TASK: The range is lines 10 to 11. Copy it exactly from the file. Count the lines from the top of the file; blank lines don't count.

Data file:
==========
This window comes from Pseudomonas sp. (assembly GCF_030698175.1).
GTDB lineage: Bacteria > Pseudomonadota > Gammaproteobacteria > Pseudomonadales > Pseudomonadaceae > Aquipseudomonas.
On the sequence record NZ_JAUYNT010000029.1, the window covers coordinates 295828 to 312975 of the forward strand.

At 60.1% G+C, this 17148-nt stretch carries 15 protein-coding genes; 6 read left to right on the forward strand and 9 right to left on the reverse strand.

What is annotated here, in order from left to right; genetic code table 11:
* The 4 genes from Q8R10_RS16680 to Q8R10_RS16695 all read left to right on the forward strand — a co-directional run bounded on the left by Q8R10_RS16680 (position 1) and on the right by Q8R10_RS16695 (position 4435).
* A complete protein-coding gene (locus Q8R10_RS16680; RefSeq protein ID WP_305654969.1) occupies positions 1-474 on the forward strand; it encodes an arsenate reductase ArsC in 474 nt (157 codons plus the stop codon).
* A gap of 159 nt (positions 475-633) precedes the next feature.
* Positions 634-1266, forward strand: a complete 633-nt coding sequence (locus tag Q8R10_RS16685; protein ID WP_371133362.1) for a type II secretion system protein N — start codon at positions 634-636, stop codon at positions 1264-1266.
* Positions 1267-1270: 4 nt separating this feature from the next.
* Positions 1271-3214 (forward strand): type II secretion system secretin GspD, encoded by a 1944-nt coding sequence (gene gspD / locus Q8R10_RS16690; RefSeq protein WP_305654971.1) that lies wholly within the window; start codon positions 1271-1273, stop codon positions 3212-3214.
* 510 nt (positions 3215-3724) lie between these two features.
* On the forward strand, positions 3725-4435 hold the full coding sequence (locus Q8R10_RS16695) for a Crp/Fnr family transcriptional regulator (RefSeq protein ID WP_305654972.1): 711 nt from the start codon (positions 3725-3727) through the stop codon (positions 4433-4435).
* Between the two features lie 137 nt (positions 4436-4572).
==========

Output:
* Positions 1267-1270: 4 nt separating this feature from the next.
* Positions 1271-3214 (forward strand): type II secretion system secretin GspD, encoded by a 1944-nt coding sequence (gene gspD / locus Q8R10_RS16690; RefSeq protein WP_305654971.1) that lies wholly within the window; start codon positions 1271-1273, stop codon positions 3212-3214.